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Concentration of CO2 in the Atmosphere

Book Review: The New Climate War

By Michael E. Mann, published by PublicAffairs (2021), 368 pages

Review by Roger Lohr

The book The New Climate War: The Fight to Take Back Our Planet by Michael E. Mann was released during the early months of the pandemic in 2020 by PublicAffairs books. In a story about efforts by what the author refers to as “inactivists” (previously known as climate-change deniers) to thwart any significant change, there are many references to the pandemic and to analogies in other segments of the political action spectrum.

Mann is a professor of atmospheric science at Penn State and author of five books, with joint appointments in the Department of Geosciences and the Earth and Environmental Systems Institute. In 2019 he received the Tyler Prize for Environmental Achievement, often called the Nobel Prize for the Environment.

The Climate War has a historical review of the strategies used to defer and prevent addressing climate change. This type of “undertaking” started with the internal Exxon documents in which a scientist admitted the measurable and nonreversible outcomes associated with fossil fuels, and resulted in robust public relations campaigns incorporating science deniers-for-hire, and more.

The culprits in the war are the fossil fuel companies, right-wing plutocrats, and oil-funded governments who have shifted from outright science denial to softer strategies based on deception and distraction. Free-market fundamentalists (individuals and corporations) obscure public understanding with misinformation and misdirection. They discredit the scientific message, attack the messengers, undermine facts, deflect blame, divide the public, delay action, promote alternative solutions that don’t actually solve problems, and insist that we simply accept our fate. Mann attaches names and dates to an avalanche of inactivists and their activities – both on the right and left of the political spectrum from claims of denial to warnings of the Earth’s extinction.

Michael E. Mann

Mann presents examples of the techniques used outside of climate change such as the battle against the DDT ban, the Crying Indian TV ad that was created by Keep America Beautiful (Coke, Pepsi, Anne Heuser Busch, etc. with the Sierra Club and Audubon Society as original program partners) as a way to defeat bottle-return legislation, and the cigarette industry’s joint campaign with the chemical industry that blamed flammable furniture for cigarette-induced house fires. The fire-retardant campaign even bought off firefighting organizations for support! And speaking about fire, last year President Trump deceptively insisted the California forest fires were promulgated by poor forest management rather than climate change and drought.

Techniques to combat meaningful action on the climate crisis attack and divide individual action, responsibility, and broader government policy for systematic change. Mann feels that the needed tipping point will only happen when there is active participation of citizens everywhere aiding in the collective push forward, but he realizes that individual action (from turning off lights to installing solar panels on your roof) while necessary, can only get us so far to tackle the climate crisis. The reduction in travel and commerce during the pandemic shutdown reduced global emissions by only 4%. Systemic changes are far more critical to carbon emission reduction. According to Mann, applying broad-based technology is required. High-speed railways, research and development for renewables and battery storage, and developing programs to reduce CO2 must be done on the macro level. Inter-governmental agreements with enforcement of domestic energy and climate policies that incentivize the shift are necessary.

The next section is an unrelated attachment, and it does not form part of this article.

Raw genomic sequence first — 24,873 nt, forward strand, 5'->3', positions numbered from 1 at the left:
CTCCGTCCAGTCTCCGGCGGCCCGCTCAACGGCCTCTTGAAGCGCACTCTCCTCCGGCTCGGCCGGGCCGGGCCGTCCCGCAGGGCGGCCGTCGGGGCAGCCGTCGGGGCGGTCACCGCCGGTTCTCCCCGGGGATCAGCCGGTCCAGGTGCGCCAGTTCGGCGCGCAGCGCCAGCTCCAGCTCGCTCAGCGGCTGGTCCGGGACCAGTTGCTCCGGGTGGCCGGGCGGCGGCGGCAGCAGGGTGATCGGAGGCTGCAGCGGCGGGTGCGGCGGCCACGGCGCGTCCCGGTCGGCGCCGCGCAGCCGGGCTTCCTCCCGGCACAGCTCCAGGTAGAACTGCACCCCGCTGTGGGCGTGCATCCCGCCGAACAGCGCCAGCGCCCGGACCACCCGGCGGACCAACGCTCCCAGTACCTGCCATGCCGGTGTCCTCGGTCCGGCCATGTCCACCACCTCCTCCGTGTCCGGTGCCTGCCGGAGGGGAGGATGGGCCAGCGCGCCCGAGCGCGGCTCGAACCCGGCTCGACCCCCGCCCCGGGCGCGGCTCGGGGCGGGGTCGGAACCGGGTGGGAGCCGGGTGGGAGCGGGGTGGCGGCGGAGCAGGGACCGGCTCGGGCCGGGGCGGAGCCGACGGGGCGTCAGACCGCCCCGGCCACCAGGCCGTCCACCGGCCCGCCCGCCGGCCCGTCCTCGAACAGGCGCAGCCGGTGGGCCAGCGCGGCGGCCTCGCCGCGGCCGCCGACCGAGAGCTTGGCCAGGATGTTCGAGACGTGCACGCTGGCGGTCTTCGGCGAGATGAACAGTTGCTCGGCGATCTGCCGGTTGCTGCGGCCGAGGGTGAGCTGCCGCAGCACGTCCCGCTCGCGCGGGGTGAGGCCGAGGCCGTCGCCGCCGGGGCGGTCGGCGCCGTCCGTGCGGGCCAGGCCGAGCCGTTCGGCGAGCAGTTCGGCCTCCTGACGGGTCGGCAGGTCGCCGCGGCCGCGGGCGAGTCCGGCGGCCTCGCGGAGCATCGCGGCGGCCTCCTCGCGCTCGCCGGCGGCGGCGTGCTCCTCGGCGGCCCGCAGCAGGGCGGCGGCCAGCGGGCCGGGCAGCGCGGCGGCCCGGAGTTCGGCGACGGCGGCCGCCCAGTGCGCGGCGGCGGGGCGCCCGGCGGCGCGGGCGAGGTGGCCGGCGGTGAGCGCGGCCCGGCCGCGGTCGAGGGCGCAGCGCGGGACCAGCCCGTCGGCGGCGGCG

There is also division among and against the community that wants to address climate change as the politics of identity, behavior shaming, and virtue signaling are used. Some of this action is instigated by inactivists using social media similar to the Russian intervention in the 2016 U.S. election. Personal carbon footprints are a regular weapon that are used, whereby individuals are pegged as hypocrites if they eat meat, fly in airplanes, or have children. The threat of mandated personal sacrifice is an easy way to mobilize people to oppose change. These techniques are to prevent climate advocates from effectively speaking with a united voice and erode support for systematic solutions to the climate crisis.

Currently there are progressives in favor of societal transformation and opposed to carbon pricing schemes because the plans seem politically unattainable, unworkable, and unjust to economically disadvantaged people. Progressive leader Naomi Klein’s view is that environmental sustainability is not compatible with a neoliberal political framework built on market economics. Can the government that spends $30 million to develop a healthcare website that does not work, takes months to mail stimulus checks, or struggles to coordinate a vaccination program be expected to develop and maintain a carbon pricing tax redistribution program?

Mann feels that we have to disregard the doomsayers (those who state that it is too late to fix climate change), look to the young leadership; educate the populace and engage in systematic change (remove the politicians who oppose changes needed), and consider corporate culpability to bring about momentum to address climate change. Can it be done in your lifetime?

Roger Lohr of Lebanon, NH, who owns and edits XCSkiResorts.comhas published articles and promotional topics on snow sports, sustainability, and trails in regional and national media. He is also the Recreational Editor for Green Energy Times.

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